The SFIA User Forum, which includes organisations such as Norwich Union, aims to feedback practical experience of the Skills Framework for the Information Age. At the launch event, Norwich Union's Gary Cannon demonstrated how the SFIA links human resources functions, providing a common language between five different organisations. He also highlighted a raft of tangible business benefits, which included a 98% fall in the amount of unallocated time spent by staff.
The SFIA Foundation, launched six months ago, is a partnership of the main organisations involved in IT skills development: the British Computer Society, E-Skills UK, the Institute of Electrical Engineers, and the Institute for the Management of Information Systems (Imis).
The SFIA is a high-level taxonomy, sitting above but now aligned with the BCS' Industry Structure Model, which defines more than 300 IT roles. It is also in tune with the more specialist detail provided, for example, by the National Occupational Standards definition of basic competencies; Imis' assessment system; and the IT Infrastructure Library's Best Practice in Service Management reference guide.
"There is huge interest in Europe and in the rest of the world in the SFIA framework, the common language for IT skills management," said Terry Watts, chairman of the SFIA Foundation, and chief operating officer of E-Skills UK.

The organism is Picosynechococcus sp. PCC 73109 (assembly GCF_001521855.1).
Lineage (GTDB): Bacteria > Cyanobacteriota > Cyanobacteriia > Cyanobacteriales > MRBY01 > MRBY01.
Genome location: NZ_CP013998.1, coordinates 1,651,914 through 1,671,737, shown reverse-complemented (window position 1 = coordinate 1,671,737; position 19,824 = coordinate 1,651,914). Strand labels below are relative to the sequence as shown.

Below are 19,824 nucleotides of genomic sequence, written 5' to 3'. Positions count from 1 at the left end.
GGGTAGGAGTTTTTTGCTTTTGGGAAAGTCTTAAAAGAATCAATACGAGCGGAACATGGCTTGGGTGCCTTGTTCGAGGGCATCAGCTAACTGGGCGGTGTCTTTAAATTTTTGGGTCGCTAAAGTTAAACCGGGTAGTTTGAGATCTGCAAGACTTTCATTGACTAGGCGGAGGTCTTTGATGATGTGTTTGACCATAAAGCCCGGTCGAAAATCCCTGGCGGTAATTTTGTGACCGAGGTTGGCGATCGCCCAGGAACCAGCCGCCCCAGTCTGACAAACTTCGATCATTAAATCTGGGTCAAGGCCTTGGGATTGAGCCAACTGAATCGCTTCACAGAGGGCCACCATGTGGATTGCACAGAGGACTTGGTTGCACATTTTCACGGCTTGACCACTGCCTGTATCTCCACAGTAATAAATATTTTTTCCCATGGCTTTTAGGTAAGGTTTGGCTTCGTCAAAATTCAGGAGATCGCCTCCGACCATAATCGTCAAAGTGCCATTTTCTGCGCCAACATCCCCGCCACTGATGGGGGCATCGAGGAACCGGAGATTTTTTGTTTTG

The SFIA framework is free of charge for any organisation to download, he added. SFIA, which provides a standard way of describing personal competencies, professional requirements and technical proficiency, is couched in language that even accountants can understand, said Ron McLaren, who heads up the new user group.
The foundation of the SFIA user group, and the business benefits harvested by organisations such as Norwich Union, mark the culmination of a process that started in 1986, with the first issue of the BCS' Industry Infrastructure Model.
In 1996 the Alliance of Information System Skills (AISS) was set up to develop standards for IT skills measurement. Computer Weekly was strongly supportive of this initiative, which was later renamed SFIA.